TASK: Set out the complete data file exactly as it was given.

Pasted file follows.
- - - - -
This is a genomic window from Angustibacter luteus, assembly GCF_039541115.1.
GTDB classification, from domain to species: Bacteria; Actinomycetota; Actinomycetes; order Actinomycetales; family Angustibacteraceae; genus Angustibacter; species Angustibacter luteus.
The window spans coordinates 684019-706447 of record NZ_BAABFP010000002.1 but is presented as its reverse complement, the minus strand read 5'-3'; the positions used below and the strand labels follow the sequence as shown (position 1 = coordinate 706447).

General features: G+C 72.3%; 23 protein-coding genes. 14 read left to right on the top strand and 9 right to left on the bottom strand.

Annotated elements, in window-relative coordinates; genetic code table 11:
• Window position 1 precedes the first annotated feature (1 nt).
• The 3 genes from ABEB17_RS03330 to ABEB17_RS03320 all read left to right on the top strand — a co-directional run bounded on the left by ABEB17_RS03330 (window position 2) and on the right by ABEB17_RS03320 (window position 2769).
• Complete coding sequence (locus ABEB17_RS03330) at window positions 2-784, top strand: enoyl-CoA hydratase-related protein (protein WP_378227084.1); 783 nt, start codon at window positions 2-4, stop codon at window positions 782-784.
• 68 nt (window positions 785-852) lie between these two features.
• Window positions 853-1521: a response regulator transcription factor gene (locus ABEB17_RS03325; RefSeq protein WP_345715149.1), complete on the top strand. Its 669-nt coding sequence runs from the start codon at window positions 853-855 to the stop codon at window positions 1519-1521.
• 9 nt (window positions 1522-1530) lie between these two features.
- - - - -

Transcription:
This is a genomic window from Angustibacter luteus, assembly GCF_039541115.1.
GTDB classification, from domain to species: Bacteria; Actinomycetota; Actinomycetes; order Actinomycetales; family Angustibacteraceae; genus Angustibacter; species Angustibacter luteus.
The window spans coordinates 684019-706447 of record NZ_BAABFP010000002.1 but is presented as its reverse complement, the minus strand read 5'-3'; the positions used below and the strand labels follow the sequence as shown (position 1 = coordinate 706447).

General features: G+C 72.3%; 23 protein-coding genes. 14 read left to right on the top strand and 9 right to left on the bottom strand.

Annotated elements, in window-relative coordinates; genetic code table 11:
• Window position 1 precedes the first annotated feature (1 nt).
• The 3 genes from ABEB17_RS03330 to ABEB17_RS03320 all read left to right on the top strand — a co-directional run bounded on the left by ABEB17_RS03330 (window position 2) and on the right by ABEB17_RS03320 (window position 2769).
• Complete coding sequence (locus ABEB17_RS03330) at window positions 2-784, top strand: enoyl-CoA hydratase-related protein (protein WP_378227084.1); 783 nt, start codon at window positions 2-4, stop codon at window positions 782-784.
• 68 nt (window positions 785-852) lie between these two features.
• Window positions 853-1521: a response regulator transcription factor gene (locus ABEB17_RS03325; RefSeq protein WP_345715149.1), complete on the top strand. Its 669-nt coding sequence runs from the start codon at window positions 853-855 to the stop codon at window positions 1519-1521.
• 9 nt (window positions 1522-1530) lie between these two features.